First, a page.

Wednesday, 21 September 2016

Film Review No. 13 Hell or High Water (15+)

Strong Points:
Very strong performances from all
A satisfying end
Realistic in its setting and presentation
Funny at parts, dark at others
Nice pacing
There is no good and bad side
Great chemistry between both sets of partners
The everyday parts were just as thrilling as the action parts

Weak Points:
A slight 'Deus Ex Machina' to allow the motives to work
Some storylines could've been explored slightly more
The bank's motivations and problems could be lost under everything else

Are there really that many guns there?

Some slight spoilers ahead:

In-depth Review:
I first saw Hell or High Water on the front page of Metacritic, with it being the top release of the recent summer season. I, admittedly, thought that it was another 'art house' film focusing on 'theme' not story, guaranteed to win critics admiration but not necessarily be a good film. Then I watched the trailer during Suicide Squad and it peaked my interest enough to go and see the film if I had the time. And boy was it a treat. I guess the good thing about a not wildly hyped up release is that you can make your own opinions on the film when you watch it, as not many others have seen the film and become vocal about it - I point to Suicide Squad as a recent example.

Back to the actual film though and the great performances by all 4 of the main leads as well as all the supporting cast. The film felt like a slice of (slightly exaggerated) real life with every characters motive being believable from Marcus Hamilton (Jeff Bridges) trying to make his last mission last to Toby Howard (Chris Pine) trying to make sure his children don't live in poverty like he had to. All the actors delivered their lines with emotion, character and believability and with a movie which is so heavily reliant on dialogue, this is no mean feat.

Talking about lines, there were quite a few funny ones, which was surprising for a film billed as a drama. I mean, most of these funny lines were thinly veiled insults poking fun at stereotypes but none of them sounded mean and that is mostly due to the chemistry between the cast. Both of the partners deeply care about the other one but just like it never gets to meanness, neither does it get to melodrama with 10 minute long monologues about how the other is great - it's just right.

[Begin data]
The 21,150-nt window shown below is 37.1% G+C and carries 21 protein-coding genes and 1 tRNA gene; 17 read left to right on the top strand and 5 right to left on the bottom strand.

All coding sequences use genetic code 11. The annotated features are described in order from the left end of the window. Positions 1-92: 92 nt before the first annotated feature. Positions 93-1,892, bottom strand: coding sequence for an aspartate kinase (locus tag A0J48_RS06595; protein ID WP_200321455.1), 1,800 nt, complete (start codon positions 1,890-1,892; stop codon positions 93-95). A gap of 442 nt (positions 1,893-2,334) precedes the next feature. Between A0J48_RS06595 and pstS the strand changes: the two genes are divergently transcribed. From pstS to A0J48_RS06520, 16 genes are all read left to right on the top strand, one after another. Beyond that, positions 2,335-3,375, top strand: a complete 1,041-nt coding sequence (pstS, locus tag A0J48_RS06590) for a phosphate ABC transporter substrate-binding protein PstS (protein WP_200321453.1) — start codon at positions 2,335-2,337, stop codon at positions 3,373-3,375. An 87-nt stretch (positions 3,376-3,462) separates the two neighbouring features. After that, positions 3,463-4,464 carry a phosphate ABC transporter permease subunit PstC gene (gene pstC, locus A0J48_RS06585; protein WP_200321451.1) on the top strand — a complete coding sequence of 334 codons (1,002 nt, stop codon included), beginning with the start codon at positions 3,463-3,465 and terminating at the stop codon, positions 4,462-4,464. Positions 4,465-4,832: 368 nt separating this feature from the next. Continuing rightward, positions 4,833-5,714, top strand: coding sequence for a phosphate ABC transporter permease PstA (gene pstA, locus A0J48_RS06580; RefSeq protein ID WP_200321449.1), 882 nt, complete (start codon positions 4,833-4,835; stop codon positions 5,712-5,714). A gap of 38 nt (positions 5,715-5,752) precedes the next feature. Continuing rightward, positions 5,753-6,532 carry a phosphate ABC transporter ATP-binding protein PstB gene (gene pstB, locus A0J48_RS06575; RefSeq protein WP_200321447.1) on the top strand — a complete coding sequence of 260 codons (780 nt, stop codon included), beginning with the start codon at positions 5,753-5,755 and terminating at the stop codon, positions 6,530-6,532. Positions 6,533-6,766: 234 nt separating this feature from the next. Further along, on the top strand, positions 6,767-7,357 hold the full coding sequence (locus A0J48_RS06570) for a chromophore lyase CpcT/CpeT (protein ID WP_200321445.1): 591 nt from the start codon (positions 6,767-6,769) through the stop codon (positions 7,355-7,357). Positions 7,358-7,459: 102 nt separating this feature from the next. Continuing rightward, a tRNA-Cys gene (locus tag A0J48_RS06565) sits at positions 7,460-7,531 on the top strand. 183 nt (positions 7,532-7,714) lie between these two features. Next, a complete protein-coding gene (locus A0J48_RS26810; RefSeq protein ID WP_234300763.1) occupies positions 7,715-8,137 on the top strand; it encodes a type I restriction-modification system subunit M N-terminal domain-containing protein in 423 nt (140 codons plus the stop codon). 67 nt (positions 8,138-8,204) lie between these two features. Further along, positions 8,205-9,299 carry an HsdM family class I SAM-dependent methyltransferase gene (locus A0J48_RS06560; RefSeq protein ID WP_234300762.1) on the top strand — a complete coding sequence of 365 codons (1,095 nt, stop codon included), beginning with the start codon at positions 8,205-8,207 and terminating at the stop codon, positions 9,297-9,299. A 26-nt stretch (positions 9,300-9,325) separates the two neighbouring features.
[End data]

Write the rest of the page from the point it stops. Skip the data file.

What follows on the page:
And that's the thing, every word is essential in this film, there isn't any fluff or filler, even a scene between Hamilton and a waitress asking 'what they 'don't' want to eat' doesn't feel like extra padding for the film. Of course, some scenes could've been longer and some storylines could've been explored further (the relationship between Toby and his ex-wife is an example) but then the film would've run the risk of being too long and getting boring so the director had to walk a very difficult line between telling a cohesive story and an entertaining one and I personally think he got it right. However, I will note that a bit more backstory could've been good when we found out why the brothers were trying to buy the ranch back - 'there's oil on it' seemed like a bit of a plot hole filler. Even just a note of 'there's been oil cropping up all round these parts' would've been fine.

Being a heist film primarily, this film had to have action and it does, but never for the sake of it. All 3 bank robberies shown were tension-filled, with the tension gaining as the bigger banks were hit and the final shootout scene was a perfect climax to the action. It also provided some very good moments for Jeff Bridges who managed to go through dozens of emotions in the space of a minute or two, which is impressive, to say the least. Coming from a Brit, though, I found it slightly surprising just how many people had guns to hand in the film with one moment especially (one of the locals happens to have a rifle with a scope) feeling like a bit of a Deus Ex Machina moment.

The music and camera work both helped to add further realism to the film, for example, in a conversation between the two brothers, a fly is allowed to buzz near the camera, something which might have just been retaken in another film. The music as well, was not always non-diegetic, with at one point the brothers actually singing along to the background song in the car.

You're meant to root for someone in a film right? Protagonist and antagonist? Well not in this film, as everyone seems to inhabit a moral grey area, with all actions being questionable but most motives being sound. That is really interesting as you just keep thinking to yourself, especially in the final couple of scenes, 'why can't they all just be happy and secure?' And I guess that's what the film is trying to make us think about, where are the lines which can't be crossed, especially in times such as a financial crisis (the film was only set a couple of years ago).

Conclusion: overall, this film was great. No filler, no expensive CGI, just a character study about four people thinking they are doing the right thing.

Rating: 90%

Thanks for reading, Satamer.

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